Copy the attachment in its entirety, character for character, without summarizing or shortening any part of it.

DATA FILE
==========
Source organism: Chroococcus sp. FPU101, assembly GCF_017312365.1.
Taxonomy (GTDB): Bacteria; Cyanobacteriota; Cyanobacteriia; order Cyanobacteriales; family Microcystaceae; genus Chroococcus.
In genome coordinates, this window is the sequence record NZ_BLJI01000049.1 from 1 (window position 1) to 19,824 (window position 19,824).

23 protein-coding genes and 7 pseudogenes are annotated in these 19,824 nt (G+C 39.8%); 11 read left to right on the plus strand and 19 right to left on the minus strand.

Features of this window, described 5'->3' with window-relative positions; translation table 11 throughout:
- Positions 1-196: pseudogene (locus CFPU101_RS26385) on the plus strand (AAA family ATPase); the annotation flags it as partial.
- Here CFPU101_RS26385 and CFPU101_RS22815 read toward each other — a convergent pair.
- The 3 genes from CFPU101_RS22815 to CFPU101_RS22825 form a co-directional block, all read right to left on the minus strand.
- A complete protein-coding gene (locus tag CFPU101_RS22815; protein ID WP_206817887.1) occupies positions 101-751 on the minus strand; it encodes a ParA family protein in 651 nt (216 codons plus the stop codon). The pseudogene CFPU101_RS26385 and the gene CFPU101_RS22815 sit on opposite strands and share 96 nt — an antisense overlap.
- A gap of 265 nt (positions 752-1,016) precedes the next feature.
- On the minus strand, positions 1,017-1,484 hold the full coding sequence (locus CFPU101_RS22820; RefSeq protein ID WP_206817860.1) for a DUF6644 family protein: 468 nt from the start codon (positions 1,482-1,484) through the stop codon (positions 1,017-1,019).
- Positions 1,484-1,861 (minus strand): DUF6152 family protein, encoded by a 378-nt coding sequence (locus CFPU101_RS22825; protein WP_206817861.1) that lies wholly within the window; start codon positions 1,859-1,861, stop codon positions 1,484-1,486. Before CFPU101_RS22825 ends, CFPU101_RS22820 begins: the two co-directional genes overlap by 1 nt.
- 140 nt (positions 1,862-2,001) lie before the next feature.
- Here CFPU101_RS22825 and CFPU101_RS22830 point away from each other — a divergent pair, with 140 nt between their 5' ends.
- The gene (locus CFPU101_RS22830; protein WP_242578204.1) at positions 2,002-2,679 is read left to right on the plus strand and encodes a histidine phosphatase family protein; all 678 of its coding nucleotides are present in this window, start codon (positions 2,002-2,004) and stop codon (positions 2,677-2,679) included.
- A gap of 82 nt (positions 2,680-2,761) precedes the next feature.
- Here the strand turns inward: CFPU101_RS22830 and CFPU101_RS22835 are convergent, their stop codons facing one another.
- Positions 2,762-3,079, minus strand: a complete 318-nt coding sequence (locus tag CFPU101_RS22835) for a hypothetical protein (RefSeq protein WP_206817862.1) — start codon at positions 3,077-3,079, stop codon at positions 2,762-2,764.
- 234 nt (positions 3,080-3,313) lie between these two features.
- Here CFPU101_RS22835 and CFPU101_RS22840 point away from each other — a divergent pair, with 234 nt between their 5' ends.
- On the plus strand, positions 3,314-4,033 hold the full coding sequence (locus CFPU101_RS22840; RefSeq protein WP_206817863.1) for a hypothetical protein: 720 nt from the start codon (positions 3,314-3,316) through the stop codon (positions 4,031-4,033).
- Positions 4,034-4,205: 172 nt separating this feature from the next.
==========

Source organism: Chroococcus sp. FPU101, assembly GCF_017312365.1.
Taxonomy (GTDB): Bacteria; Cyanobacteriota; Cyanobacteriia; order Cyanobacteriales; family Microcystaceae; genus Chroococcus.
In genome coordinates, this window is the sequence record NZ_BLJI01000049.1 from 1 (window position 1) to 19,824 (window position 19,824).

23 protein-coding genes and 7 pseudogenes are annotated in these 19,824 nt (G+C 39.8%); 11 read left to right on the plus strand and 19 right to left on the minus strand.

Features of this window, described 5'->3' with window-relative positions; translation table 11 throughout:
- Positions 1-196: pseudogene (locus CFPU101_RS26385) on the plus strand (AAA family ATPase); the annotation flags it as partial.
- Here CFPU101_RS26385 and CFPU101_RS22815 read toward each other — a convergent pair.
- The 3 genes from CFPU101_RS22815 to CFPU101_RS22825 form a co-directional block, all read right to left on the minus strand.
- A complete protein-coding gene (locus tag CFPU101_RS22815; protein ID WP_206817887.1) occupies positions 101-751 on the minus strand; it encodes a ParA family protein in 651 nt (216 codons plus the stop codon). The pseudogene CFPU101_RS26385 and the gene CFPU101_RS22815 sit on opposite strands and share 96 nt — an antisense overlap.
- A gap of 265 nt (positions 752-1,016) precedes the next feature.
- On the minus strand, positions 1,017-1,484 hold the full coding sequence (locus CFPU101_RS22820; RefSeq protein ID WP_206817860.1) for a DUF6644 family protein: 468 nt from the start codon (positions 1,482-1,484) through the stop codon (positions 1,017-1,019).
- Positions 1,484-1,861 (minus strand): DUF6152 family protein, encoded by a 378-nt coding sequence (locus CFPU101_RS22825; protein WP_206817861.1) that lies wholly within the window; start codon positions 1,859-1,861, stop codon positions 1,484-1,486. Before CFPU101_RS22825 ends, CFPU101_RS22820 begins: the two co-directional genes overlap by 1 nt.
- 140 nt (positions 1,862-2,001) lie before the next feature.
- Here CFPU101_RS22825 and CFPU101_RS22830 point away from each other — a divergent pair, with 140 nt between their 5' ends.
- The gene (locus CFPU101_RS22830; protein WP_242578204.1) at positions 2,002-2,679 is read left to right on the plus strand and encodes a histidine phosphatase family protein; all 678 of its coding nucleotides are present in this window, start codon (positions 2,002-2,004) and stop codon (positions 2,677-2,679) included.
- A gap of 82 nt (positions 2,680-2,761) precedes the next feature.
- Here the strand turns inward: CFPU101_RS22830 and CFPU101_RS22835 are convergent, their stop codons facing one another.
- Positions 2,762-3,079, minus strand: a complete 318-nt coding sequence (locus tag CFPU101_RS22835) for a hypothetical protein (RefSeq protein WP_206817862.1) — start codon at positions 3,077-3,079, stop codon at positions 2,762-2,764.
- 234 nt (positions 3,080-3,313) lie between these two features.
- Here CFPU101_RS22835 and CFPU101_RS22840 point away from each other — a divergent pair, with 234 nt between their 5' ends.
- On the plus strand, positions 3,314-4,033 hold the full coding sequence (locus CFPU101_RS22840; RefSeq protein WP_206817863.1) for a hypothetical protein: 720 nt from the start codon (positions 3,314-3,316) through the stop codon (positions 4,031-4,033).
- Positions 4,034-4,205: 172 nt separating this feature from the next.